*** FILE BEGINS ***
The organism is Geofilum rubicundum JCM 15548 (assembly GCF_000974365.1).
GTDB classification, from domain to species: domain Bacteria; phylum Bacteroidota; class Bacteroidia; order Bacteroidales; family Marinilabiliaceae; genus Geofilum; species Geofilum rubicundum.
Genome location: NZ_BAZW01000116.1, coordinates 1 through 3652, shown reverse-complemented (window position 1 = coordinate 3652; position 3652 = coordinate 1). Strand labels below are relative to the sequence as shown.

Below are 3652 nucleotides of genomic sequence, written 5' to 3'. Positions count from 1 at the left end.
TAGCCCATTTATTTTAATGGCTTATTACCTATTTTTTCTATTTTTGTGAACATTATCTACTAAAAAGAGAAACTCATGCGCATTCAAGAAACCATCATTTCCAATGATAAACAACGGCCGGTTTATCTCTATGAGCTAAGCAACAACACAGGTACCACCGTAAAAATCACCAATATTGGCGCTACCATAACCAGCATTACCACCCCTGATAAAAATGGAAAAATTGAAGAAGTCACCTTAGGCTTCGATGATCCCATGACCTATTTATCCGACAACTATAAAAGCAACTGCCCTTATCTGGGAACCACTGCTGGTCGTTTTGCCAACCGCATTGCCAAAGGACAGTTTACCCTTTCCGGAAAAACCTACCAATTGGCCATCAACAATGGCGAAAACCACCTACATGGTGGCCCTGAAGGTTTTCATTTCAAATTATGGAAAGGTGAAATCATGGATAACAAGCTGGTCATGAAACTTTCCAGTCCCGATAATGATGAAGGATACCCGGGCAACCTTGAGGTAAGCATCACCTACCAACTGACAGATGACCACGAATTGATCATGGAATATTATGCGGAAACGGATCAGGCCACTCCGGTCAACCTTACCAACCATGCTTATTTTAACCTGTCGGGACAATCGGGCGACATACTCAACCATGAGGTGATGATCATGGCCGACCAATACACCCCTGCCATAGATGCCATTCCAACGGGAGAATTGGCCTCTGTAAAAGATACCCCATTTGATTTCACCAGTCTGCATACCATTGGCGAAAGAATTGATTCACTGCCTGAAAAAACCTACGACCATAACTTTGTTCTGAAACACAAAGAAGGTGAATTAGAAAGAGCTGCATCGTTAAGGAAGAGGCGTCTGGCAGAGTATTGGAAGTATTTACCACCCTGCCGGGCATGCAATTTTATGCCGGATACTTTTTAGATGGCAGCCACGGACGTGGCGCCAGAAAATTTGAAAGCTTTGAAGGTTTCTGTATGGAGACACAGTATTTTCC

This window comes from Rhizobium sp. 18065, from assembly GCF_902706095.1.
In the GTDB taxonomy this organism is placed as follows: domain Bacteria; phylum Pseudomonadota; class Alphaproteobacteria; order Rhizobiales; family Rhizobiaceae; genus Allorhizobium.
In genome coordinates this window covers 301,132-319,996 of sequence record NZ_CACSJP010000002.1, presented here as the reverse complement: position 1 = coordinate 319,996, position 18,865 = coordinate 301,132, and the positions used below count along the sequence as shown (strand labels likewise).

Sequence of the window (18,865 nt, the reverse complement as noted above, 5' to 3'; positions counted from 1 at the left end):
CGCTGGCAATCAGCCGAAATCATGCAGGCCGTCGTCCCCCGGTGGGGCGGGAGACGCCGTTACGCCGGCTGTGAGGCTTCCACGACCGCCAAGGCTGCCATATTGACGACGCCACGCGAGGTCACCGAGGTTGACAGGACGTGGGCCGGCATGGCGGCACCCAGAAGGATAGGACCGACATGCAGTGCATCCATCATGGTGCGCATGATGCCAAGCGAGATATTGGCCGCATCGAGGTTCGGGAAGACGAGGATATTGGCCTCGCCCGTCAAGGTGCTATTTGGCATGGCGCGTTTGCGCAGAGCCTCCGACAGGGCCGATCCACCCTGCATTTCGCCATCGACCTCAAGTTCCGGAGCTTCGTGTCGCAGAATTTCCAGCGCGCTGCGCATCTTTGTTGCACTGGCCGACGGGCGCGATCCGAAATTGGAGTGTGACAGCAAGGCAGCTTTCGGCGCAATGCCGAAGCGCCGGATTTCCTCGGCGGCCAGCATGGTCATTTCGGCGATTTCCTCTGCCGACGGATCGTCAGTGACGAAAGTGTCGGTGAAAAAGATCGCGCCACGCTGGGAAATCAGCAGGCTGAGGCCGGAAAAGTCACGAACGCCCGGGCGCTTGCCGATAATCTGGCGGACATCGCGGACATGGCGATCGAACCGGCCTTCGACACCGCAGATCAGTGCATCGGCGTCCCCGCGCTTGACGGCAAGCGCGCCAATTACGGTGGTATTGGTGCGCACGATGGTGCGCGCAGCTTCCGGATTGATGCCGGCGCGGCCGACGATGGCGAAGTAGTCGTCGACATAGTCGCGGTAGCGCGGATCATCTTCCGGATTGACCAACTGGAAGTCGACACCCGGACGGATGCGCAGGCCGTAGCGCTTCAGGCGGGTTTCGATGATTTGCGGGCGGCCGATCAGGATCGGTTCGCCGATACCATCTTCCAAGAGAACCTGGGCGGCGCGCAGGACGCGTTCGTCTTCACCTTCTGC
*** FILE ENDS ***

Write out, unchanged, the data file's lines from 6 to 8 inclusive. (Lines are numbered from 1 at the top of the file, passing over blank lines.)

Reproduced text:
This window comes from Rhizobium sp. 18065, from assembly GCF_902706095.1.
In the GTDB taxonomy this organism is placed as follows: domain Bacteria; phylum Pseudomonadota; class Alphaproteobacteria; order Rhizobiales; family Rhizobiaceae; genus Allorhizobium.
In genome coordinates this window covers 301,132-319,996 of sequence record NZ_CACSJP010000002.1, presented here as the reverse complement: position 1 = coordinate 319,996, position 18,865 = coordinate 301,132, and the positions used below count along the sequence as shown (strand labels likewise).